Pediatric Therapeutic Services

The Impact of PTS: Hear From Physical Therapist Victoria Wrightson

Are you looking to grow your impact as a school-based physical therapist? If so, Victoria Wrightson’s story will be valuable to hear. As a school-based therapist herself, Victoria has insight to share, both in the general field and in working specifically alongside PTS to serve students.

For Victoria, School-Based Therapy Is a Calling

One of the most interesting parts of Victoria’s journey is that she wasn’t initially planning on taking her career to the school-based therapy field! Interesting, but maybe not unique. Like many other graduating physical therapists—possibly including you—her original plan was to go the traditional hospital and outpatient therapy route. But then, PTS called on the same day she sat for her Boards exam. That was when she realized she’d found the field where she was best equipped to make a difference.

What’s the best part of working with kids?

The answer is simple: variety. No two days are the same when you’re working with children of any age. Victoria moves from student to student and building to building, designing interventions that will help students reach individual goals—and that’s just how she likes it. Of course, there’s also the variety of age groups to contend with. Victoria has had the opportunity to work with kids ages 3–21, the full spectrum from toddlers to budding adults. Next year, she’s picking up a high school multiple disabilities classroom, challenging her with a new kind of diversity.

The success stories

Without a doubt, the success stories are what make working with kids worth it. Victoria has found that to be true. Indeed, she has many such stories to tell:
  • The high-school student who learned how to use her custom power wheelchair to get around school (after previously being unable to use it without crashing).
  • The kindergartener with blindness and cerebral palsy who learned how to walk up and down stairs and throughout school with her cane.
  • The high-school student with cerebral palsy who was in a wheelchair but learned to participate in more activities from her walker (most memorably, walking at graduation!).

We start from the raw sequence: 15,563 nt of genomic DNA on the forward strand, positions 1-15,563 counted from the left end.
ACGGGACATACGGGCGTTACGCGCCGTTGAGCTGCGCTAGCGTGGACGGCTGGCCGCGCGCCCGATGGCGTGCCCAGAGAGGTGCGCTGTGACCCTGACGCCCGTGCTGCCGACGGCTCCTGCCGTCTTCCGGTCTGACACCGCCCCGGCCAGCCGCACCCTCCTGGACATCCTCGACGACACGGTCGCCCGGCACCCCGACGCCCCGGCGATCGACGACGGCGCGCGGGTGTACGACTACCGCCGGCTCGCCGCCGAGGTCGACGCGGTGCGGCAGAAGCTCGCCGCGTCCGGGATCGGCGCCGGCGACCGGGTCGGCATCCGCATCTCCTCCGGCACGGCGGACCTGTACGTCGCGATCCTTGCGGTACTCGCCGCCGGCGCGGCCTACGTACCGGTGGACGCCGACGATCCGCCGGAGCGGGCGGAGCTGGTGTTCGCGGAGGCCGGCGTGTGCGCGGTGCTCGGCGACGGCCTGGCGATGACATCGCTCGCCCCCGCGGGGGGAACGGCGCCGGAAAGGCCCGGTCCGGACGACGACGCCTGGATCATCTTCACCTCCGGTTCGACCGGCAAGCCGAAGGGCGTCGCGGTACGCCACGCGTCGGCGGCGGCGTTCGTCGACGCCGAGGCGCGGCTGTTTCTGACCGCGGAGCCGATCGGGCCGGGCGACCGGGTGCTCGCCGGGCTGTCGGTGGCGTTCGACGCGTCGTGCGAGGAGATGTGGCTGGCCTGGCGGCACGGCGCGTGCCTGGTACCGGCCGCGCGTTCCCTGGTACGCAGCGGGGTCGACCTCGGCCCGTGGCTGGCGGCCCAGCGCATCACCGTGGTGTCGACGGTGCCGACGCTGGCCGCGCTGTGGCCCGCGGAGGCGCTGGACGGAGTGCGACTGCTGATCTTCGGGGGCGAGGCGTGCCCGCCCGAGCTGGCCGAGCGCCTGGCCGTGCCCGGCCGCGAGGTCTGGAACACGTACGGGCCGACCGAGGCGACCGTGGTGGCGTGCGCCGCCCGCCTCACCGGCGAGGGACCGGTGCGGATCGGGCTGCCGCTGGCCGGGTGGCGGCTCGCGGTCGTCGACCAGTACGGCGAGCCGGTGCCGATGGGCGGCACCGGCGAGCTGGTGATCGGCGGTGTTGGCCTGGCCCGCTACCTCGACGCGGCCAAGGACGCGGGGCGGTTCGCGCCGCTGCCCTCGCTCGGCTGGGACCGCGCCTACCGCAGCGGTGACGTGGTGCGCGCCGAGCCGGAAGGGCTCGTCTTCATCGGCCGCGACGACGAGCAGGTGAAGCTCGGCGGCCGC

They all have a common thread: determined students who overcame physical limitations to assert their independence, gain control of their lives, and grow their confidence.

How COVID-19 changed school-based therapy

One of the biggest challenges Victoria has seen in the face of the Covid-19 pandemic is a learned helplessness among students. She finds that many students have more needs than before—they’ve gotten used to parents doing more for them at home.

This could be something as simple as putting on a jacket. In the pre-pandemic world, students would have learned how to do this important skill themselves. In a learn-from-home environment, however, the parents have been there to do it for them, and they haven’t learned a skill they otherwise would have.

Of course, there have been some positive effects of learning from home as well. Victoria appreciated the chance to work more closely with students’ parents than ever before.

Freedom, autonomy, and guidance when needed

Working in a school environment, Victoria was grateful for having the freedom and autonomy to design her day the way she liked—a key benefit, in her mind, to working alongside PTS. Of course, it wasn’t all hands-off. When she did need support, PTS was there to offer the resources she needed.

A Clinical Director who Truly Listens

Victoria has an excellent relationship with her school’s clinical director, Jennifer Cancro, and feels comfortable giving honest feedback about what works and what doesn’t. PTS Co-Founder Pam Hackett has lots of experience as well. In fact, Pam has come to two of Victoria’s schools to physically see what she’s doing and provide valuable suggestions. Victoria was also grateful to be able to be honest about the role she wanted—to be able to say, “This isn’t the right fit for me, is there another opportunity out there?” Her concerns have always been received and taken seriously, and PTS has always been flexible.

“Get Comfortable With Chaos”: Advice for Aspiring PTs

“Get comfortable with chaos,” Victoria says. To succeed as a school-based physical therapist, you need to be adaptable to change. You may need to modify something every day, and every day might bring something unexpected. It’s wise advice in any line of work, and especially relevant in the dynamic and fast-paced world of school-based PT.

If you want to move forward in your career and help more students more effectively along the way, contact PTS to learn more about how you can make a greater impact with Victoria and the rest of the team. Start by searching through our current openings today!

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